Culture, time orientation, and exploratory buying behavior
Legohérel, Patrick, Daucé, Bruno, Hsu, Cathy H. C. and Ranchhold, Ashok (2009) Culture, time orientation, and exploratory buying behavior. Journal of International Consumer Marketing, 21, (2), 93-107. (doi:10.1080/08961530802153029).
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This article provides researchers and practitioners with a better understanding of how consumers behave within a cross-cultural context. Literature often focuses on culture per se, but to understand consumer behavior better in a cross-cultural context, some studies have considered variables other than the key component elements of culture, encompassing families friends, society, etc. This research focuses on two slightly different variables: the perception of time and exploratory buying behavior. Within this context the first section of the paper validates the Time Style Scale and the Exploratory Buying Behavior Scale within a cross-cultural context. Results show that the Temporal Styles Scale (Usunier and Valette-Florence, 199444. Usunier , J. C. and Valette-Florence , P. 1994 . Perceptual time patterns (time styles): A psychometric scale . Time and Society , 3 ( 2 ) : 219 – 241 .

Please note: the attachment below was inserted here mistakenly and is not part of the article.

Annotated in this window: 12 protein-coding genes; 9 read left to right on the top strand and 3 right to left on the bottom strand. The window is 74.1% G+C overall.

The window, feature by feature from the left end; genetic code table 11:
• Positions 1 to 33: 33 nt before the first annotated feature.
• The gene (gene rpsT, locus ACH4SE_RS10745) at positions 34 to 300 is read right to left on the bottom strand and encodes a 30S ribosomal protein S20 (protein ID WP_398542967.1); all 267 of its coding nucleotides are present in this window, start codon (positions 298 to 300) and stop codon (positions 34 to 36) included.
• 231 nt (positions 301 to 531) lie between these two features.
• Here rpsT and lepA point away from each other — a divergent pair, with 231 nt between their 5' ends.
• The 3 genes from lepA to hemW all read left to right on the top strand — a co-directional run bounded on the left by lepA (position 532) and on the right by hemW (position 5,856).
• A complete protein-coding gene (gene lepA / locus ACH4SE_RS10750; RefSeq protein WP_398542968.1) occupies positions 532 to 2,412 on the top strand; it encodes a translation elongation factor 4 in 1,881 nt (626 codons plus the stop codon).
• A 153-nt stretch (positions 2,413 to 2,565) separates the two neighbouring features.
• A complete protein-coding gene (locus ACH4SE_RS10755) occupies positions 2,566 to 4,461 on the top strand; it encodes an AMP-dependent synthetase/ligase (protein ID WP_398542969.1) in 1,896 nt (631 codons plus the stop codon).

View all references) is validated when using the entire dataset as well as data from an English version of the instrument. However, data collected from the Chinese version of the questionnaire does not fit the model well. The Exploratory Buying Behavior Scale (Baumgartner and Steenkamp, 19962. Baumgartner , H. and Steenkamp , J. B. E. M. 1996 . Exploratory consumer buying behavior: Conceptualization and measurement . International Journal of Research in Marketing , 13 : 121 – 137 .
View all references) can be reduced to four exploratory acquisition of products (EAP) and three exploratory information seeking (EIS) items. Data collected from both language versions are considered as fitting the model adequately. The second section of the research examines the relation between elements of culture, time orientation, exploratory buying behavior, and consumer behavior. Results of a canonical analysis show that the group of variables associated with culture are best at discriminating the phenomenon. However, as far as the variables are concerned, the exploratory product-acquisition factor has a more important role than some variables associated with culture.
|Digital Object Identifier (DOI):||doi:10.1080/08961530802153029|
|Subjects:||H Social Sciences > HF Commerce|
|Divisions:||Faculty of Business and Law > Winchester School of Art
|Date Deposited:||16 May 2012 12:25|
|Last Modified:||27 Mar 2014 20:21|
|RDF:||RDF+N-Triples, RDF+N3, RDF+XML, Browse.|
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